Four new wide release movies hit theaters this weekend and all four tanked in ways that make it easy to remember why October is considered the refuse dump Hollywood makes before making the jump to light speed for the holidays.
The movie that bombed hardest was the adaptation of a cartoon series so old that anyone who remembered it either probably couldn't care less that it was getting a movie treatment or were too ticked off because the story had been cranked through the teen pop music sausage grinder resulting in the feature length equivalent of Rebecca Black's "It's Friday"'s music video. Jem and the Holograms was made on an unbelievably low $5 million budget, making its $1.3 million 15th place debut even more painful.
Bill Murray and Bruce Willis teamed up for Rock the Kasbah, but audiences couldn't be bothered to rock the theater. With only $1.5 million it also failed to break into the top ten, marking the lowest ever wide release opening for director Barry Levinson.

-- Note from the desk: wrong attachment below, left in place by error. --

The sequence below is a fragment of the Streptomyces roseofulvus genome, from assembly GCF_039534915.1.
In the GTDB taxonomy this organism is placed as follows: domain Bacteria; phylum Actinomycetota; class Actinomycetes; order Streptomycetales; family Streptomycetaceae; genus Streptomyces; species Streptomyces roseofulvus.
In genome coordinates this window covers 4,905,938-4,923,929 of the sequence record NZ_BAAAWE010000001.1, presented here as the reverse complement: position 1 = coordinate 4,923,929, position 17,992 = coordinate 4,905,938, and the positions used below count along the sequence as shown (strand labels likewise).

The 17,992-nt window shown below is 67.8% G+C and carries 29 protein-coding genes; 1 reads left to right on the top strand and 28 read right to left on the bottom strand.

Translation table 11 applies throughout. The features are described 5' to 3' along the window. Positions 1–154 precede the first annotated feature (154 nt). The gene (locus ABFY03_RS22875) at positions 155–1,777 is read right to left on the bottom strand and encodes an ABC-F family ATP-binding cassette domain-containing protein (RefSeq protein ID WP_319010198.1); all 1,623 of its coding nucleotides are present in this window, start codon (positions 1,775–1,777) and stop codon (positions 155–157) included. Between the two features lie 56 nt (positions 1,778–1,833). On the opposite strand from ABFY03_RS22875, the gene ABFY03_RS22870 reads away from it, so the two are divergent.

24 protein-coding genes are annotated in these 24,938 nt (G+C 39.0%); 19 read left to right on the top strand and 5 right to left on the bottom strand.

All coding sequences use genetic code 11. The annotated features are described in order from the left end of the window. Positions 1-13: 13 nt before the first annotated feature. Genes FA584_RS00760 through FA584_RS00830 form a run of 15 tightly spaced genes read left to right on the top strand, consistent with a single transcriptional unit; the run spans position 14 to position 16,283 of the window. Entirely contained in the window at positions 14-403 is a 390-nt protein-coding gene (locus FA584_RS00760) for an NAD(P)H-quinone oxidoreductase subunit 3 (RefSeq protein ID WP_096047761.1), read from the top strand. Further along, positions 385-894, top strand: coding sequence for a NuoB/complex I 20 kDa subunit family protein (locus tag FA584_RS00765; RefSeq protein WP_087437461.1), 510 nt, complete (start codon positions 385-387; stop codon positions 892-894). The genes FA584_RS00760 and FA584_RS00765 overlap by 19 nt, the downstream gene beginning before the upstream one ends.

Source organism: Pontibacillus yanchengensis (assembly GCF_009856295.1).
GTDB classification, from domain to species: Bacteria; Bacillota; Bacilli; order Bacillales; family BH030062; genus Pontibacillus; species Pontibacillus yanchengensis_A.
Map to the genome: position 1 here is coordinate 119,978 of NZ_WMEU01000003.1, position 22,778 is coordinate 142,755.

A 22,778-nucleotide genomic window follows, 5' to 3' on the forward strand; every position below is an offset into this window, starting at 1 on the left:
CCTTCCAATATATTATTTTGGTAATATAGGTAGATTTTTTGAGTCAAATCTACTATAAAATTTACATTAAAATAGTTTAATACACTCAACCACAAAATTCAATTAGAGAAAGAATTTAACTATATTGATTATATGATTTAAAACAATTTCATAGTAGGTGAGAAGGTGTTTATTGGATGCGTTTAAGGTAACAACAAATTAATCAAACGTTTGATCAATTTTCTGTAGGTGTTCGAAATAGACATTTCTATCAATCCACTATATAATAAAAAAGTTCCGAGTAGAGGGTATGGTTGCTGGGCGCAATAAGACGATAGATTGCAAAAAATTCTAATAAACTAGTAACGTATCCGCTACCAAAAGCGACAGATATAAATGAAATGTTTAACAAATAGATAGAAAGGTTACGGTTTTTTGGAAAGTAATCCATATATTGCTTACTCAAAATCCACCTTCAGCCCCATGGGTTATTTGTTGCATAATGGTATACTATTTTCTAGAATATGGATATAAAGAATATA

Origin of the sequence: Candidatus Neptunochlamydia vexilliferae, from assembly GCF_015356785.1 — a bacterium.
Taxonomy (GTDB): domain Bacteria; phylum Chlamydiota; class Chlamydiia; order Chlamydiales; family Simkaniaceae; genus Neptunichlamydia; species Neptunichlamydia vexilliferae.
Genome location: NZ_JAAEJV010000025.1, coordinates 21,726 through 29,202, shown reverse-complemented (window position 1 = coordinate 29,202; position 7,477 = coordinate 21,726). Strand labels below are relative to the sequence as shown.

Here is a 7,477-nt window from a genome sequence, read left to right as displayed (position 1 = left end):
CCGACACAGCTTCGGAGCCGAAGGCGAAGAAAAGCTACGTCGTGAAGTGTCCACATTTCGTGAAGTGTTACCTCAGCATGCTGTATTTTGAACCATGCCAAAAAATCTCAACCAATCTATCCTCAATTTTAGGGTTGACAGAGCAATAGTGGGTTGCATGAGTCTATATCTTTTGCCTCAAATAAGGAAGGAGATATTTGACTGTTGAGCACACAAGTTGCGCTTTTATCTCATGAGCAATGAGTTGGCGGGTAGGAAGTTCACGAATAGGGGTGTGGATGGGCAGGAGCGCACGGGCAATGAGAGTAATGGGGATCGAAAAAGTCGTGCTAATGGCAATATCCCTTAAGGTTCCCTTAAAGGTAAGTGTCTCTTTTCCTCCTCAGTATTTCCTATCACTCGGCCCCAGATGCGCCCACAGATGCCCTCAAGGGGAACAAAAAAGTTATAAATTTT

The two tankers that did crack the top ten couldn't break into the top three. The Last Witch Hunter landed in the number four spot, taking in just $10 million against a rumored $80 million production budget. Vin Diesel hasn't headlined such a weak opener since Babylon A.D. which bowed in at $9 million in 2008. The Paranormal Activity horror franchise has churned out nearly one new movie a year since its start in 2009 and the treads have worn thinner with each relase. Paranormal Activity: The Ghost Dimension is the sixth in the series and also the first to ever open in single digits in wide release. With just $8 million it took an appropriate sixth place.
The Martian held on stronger than its main compeition Goosebumps. Though both movies dropped less than 35% from last weekend, The Martian narrowly edged its way back into the number one spot for the third time in its four weekends to date.
For the full weekend top ten, check out the chart below: